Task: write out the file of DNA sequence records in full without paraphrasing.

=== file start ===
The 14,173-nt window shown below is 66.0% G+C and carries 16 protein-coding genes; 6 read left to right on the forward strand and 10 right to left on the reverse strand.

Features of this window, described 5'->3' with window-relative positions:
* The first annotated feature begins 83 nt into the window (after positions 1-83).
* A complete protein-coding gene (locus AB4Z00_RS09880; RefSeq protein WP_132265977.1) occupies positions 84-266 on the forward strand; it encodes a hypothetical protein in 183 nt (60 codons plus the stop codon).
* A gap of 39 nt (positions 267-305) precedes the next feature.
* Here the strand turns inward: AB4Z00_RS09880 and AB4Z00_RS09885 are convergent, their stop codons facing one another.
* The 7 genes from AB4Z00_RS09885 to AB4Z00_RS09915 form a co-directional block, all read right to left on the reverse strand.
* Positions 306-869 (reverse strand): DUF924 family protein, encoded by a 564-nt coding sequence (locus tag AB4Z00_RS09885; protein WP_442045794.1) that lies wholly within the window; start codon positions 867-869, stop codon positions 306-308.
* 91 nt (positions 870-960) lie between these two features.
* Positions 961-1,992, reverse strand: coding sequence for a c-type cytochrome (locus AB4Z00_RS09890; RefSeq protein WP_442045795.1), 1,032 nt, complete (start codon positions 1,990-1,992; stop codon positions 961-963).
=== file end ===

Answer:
The 14,173-nt window shown below is 66.0% G+C and carries 16 protein-coding genes; 6 read left to right on the forward strand and 10 right to left on the reverse strand.

Features of this window, described 5'->3' with window-relative positions:
* The first annotated feature begins 83 nt into the window (after positions 1-83).
* A complete protein-coding gene (locus AB4Z00_RS09880; RefSeq protein WP_132265977.1) occupies positions 84-266 on the forward strand; it encodes a hypothetical protein in 183 nt (60 codons plus the stop codon).
* A gap of 39 nt (positions 267-305) precedes the next feature.
* Here the strand turns inward: AB4Z00_RS09880 and AB4Z00_RS09885 are convergent, their stop codons facing one another.
* The 7 genes from AB4Z00_RS09885 to AB4Z00_RS09915 form a co-directional block, all read right to left on the reverse strand.
* Positions 306-869 (reverse strand): DUF924 family protein, encoded by a 564-nt coding sequence (locus tag AB4Z00_RS09885; protein WP_442045794.1) that lies wholly within the window; start codon positions 867-869, stop codon positions 306-308.
* 91 nt (positions 870-960) lie between these two features.
* Positions 961-1,992, reverse strand: coding sequence for a c-type cytochrome (locus AB4Z00_RS09890; RefSeq protein WP_442045795.1), 1,032 nt, complete (start codon positions 1,990-1,992; stop codon positions 961-963).